• Netherlands Election. The coalition government that may form could have a high proportion of representation from the parties that are skeptical of further Eurozone integration. This could raise another hurdle to rescue efforts.

• European Banking Union. A proposal for a single banking supervisor based at the ECB—rather than leaving all banks regulated at the national level and risking capital runs from banks in one country to banks in another—will be presented to the European Parliament this week. Most favor broad regulation since problems have spread from smaller institutions to larger ones. However, Germany wants the ECB to supervise only the top-25 systemic cross-border banks and leave the rest to national regulators. This week is set up for a showdown over the future of banking in Europe after European bank stocks have rallied sharply in recent months.

• The Fed’s Quantitative Easing. The Fed is widely expected to announce open-ended quantitative easing at the conclusion of its two-day policy meeting on Thursday. Indications from recent speeches, papers, and economic data failing to meet the Fed’s stated objectives, all point to action. But if the Fed believes it has the time to wait for more data given the recent significant improvement in European markets mitigating a key risk, and providing more time for the extended Operation Twist program to work prior to its end in December, it may put off its decision until after the election. If so, the markets would likely react negatively.

This week ends with European finance ministers meeting in Cyprus to argue over the banking supervision proposal and the terms of aid for Spain and Greece.

The market is anticipating generally good news from each of these events, so volatility may return if they are mixed.

While all of the policy events last week and this week hold significance for the markets, over the next few months, the policy initiatives in China may be the most important. A bigger economic downturn for China would have broad global implications that would be hard for European or U.S. policymakers to offset.

 

IMPORTANT DISCLOSURES

The opinions voiced in this material are for general information only and are not intended to provide specific advice or recommendations for any individual. To determine which investment(s) may be appropriate for you, consult your financial advisor prior to investing. All performance reference is historical and is no guarantee of future results. All indices are unmanaged and cannot be invested into directly.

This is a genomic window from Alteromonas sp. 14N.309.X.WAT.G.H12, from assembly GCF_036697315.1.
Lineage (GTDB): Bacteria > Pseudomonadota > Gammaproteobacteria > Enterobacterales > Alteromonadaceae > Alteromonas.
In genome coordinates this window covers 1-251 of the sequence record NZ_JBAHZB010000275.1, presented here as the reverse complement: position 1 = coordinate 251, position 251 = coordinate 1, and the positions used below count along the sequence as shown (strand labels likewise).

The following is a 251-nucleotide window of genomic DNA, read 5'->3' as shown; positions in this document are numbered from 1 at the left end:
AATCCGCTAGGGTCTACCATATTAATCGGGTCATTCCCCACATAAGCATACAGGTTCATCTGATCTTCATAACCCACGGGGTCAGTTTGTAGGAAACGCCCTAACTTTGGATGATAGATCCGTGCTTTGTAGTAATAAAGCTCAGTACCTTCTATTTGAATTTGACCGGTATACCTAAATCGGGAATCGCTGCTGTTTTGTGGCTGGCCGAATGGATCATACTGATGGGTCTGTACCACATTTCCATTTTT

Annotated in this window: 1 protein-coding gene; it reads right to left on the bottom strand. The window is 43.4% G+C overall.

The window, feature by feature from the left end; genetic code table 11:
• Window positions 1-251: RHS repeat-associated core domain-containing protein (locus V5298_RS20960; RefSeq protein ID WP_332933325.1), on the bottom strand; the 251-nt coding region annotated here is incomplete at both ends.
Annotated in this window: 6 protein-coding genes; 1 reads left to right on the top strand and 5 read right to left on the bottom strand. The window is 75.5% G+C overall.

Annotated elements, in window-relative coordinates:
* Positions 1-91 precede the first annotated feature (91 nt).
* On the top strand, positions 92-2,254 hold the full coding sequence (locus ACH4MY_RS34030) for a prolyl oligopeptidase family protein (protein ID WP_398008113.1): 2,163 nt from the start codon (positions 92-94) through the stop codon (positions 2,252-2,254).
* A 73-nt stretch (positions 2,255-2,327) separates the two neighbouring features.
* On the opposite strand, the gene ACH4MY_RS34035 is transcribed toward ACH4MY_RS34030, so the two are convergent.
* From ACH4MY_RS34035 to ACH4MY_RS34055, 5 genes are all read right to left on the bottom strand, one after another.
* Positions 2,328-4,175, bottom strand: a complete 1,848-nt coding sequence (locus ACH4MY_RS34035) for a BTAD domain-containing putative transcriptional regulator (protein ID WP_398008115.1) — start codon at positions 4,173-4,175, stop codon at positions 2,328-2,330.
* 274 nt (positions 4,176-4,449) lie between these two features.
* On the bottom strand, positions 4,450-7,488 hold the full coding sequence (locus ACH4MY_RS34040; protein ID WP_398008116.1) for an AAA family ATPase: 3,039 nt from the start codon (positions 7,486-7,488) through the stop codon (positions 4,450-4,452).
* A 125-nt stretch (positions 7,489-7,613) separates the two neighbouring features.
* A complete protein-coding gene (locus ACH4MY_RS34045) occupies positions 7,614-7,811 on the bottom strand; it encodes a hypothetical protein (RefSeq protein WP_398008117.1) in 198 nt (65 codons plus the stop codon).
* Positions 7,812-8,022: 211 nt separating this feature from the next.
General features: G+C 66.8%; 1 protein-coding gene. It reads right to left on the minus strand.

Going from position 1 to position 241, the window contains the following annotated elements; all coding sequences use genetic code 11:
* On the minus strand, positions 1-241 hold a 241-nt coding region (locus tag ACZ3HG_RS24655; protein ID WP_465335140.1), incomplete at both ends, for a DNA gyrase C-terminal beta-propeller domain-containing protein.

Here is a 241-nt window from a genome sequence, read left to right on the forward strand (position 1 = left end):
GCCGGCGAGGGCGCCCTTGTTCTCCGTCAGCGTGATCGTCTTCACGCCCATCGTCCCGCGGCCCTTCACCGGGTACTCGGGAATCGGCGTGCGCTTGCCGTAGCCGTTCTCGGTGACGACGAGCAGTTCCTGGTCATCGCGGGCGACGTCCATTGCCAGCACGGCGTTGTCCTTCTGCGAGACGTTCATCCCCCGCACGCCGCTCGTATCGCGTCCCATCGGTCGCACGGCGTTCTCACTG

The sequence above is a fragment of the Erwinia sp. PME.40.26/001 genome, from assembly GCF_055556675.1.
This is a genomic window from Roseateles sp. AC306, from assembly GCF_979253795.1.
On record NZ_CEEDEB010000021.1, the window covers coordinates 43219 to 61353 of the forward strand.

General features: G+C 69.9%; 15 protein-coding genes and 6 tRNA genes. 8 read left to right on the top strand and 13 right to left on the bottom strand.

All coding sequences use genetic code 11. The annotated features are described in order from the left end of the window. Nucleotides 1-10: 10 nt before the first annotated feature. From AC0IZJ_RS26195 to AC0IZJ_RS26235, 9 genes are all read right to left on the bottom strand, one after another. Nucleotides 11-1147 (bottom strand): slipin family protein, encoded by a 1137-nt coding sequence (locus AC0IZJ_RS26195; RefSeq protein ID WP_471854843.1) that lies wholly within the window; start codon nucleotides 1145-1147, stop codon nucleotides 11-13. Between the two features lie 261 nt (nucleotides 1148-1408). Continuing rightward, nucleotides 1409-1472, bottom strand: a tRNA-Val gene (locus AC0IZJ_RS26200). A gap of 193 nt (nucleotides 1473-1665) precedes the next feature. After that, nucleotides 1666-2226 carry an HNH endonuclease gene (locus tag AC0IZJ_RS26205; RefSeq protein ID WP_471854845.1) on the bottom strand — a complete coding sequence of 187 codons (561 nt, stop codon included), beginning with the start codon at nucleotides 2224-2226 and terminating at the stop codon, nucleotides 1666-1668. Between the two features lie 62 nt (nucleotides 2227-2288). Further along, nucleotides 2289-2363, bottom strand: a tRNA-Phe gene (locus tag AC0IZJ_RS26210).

The economic forecasts set forth in the presentation may not develop as predicted and there can be no guarantee that strategies promoted will be successful.

The Standard & Poor’s 500 Index is a capitalization-weighted index of 500 stocks designed to measure performance of the broad domestic economy through changes in the aggregate market value of 500 stocks representing all major industries.

The Shanghai Stock Exchange Composite Index is a capitalization-weighted index. The index tracks the daily price performance of all A-shares and B-shares listed on the Shanghai Stock Exchange. The index was developed on December 19, 1990 with a base value of 100. Index trade volume on Q is scaled down by a factor of 1000.

Quantitative Easing is a government monetary policy occasionally used to increase the money supply by buying government securities or other securities from the market. Quantitative easing increases the money supply by flooding financial institutions with capital in an effort to promote increased lending and liquidity.

Operation Twist is the name given to a Federal Reserve monetary policy operation that involves the purchase and sale of bonds. "Operation Twist" describes a monetary process where the Fed buys and sells short-term and long-term bonds depending on their objective.

This research material has been prepared by LPL Financial.